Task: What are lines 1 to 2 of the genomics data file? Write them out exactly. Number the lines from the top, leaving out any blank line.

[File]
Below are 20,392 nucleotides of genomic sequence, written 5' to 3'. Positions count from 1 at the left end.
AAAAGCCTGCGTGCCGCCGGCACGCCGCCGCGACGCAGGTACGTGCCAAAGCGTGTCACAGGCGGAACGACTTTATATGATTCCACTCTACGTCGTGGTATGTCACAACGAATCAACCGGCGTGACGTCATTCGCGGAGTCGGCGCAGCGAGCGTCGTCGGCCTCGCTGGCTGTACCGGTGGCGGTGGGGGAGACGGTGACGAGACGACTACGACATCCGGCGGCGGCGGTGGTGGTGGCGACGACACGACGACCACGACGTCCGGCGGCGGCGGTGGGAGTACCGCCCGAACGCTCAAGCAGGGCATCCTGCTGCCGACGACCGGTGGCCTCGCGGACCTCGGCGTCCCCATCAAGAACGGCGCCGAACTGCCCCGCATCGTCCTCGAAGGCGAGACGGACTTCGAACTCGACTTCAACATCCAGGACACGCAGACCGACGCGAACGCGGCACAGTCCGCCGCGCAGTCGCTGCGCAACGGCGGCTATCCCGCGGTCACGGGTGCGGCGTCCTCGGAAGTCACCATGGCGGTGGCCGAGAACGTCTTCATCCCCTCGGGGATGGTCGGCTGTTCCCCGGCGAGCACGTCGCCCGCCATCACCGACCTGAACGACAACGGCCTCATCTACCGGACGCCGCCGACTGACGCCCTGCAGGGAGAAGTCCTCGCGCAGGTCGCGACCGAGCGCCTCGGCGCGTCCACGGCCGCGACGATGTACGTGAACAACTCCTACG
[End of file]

Below are 20,392 nucleotides of genomic sequence, written 5' to 3'. Positions count from 1 at the left end.
AAAAGCCTGCGTGCCGCCGGCACGCCGCCGCGACGCAGGTACGTGCCAAAGCGTGTCACAGGCGGAACGACTTTATATGATTCCACTCTACGTCGTGGTATGTCACAACGAATCAACCGGCGTGACGTCATTCGCGGAGTCGGCGCAGCGAGCGTCGTCGGCCTCGCTGGCTGTACCGGTGGCGGTGGGGGAGACGGTGACGAGACGACTACGACATCCGGCGGCGGCGGTGGTGGTGGCGACGACACGACGACCACGACGTCCGGCGGCGGCGGTGGGAGTACCGCCCGAACGCTCAAGCAGGGCATCCTGCTGCCGACGACCGGTGGCCTCGCGGACCTCGGCGTCCCCATCAAGAACGGCGCCGAACTGCCCCGCATCGTCCTCGAAGGCGAGACGGACTTCGAACTCGACTTCAACATCCAGGACACGCAGACCGACGCGAACGCGGCACAGTCCGCCGCGCAGTCGCTGCGCAACGGCGGCTATCCCGCGGTCACGGGTGCGGCGTCCTCGGAAGTCACCATGGCGGTGGCCGAGAACGTCTTCATCCCCTCGGGGATGGTCGGCTGTTCCCCGGCGAGCACGTCGCCCGCCATCACCGACCTGAACGACAACGGCCTCATCTACCGGACGCCGCCGACTGACGCCCTGCAGGGAGAAGTCCTCGCGCAGGTCGCGACCGAGCGCCTCGGCGCGTCCACGGCCGCGACGATGTACGTGAACAACTCCTACG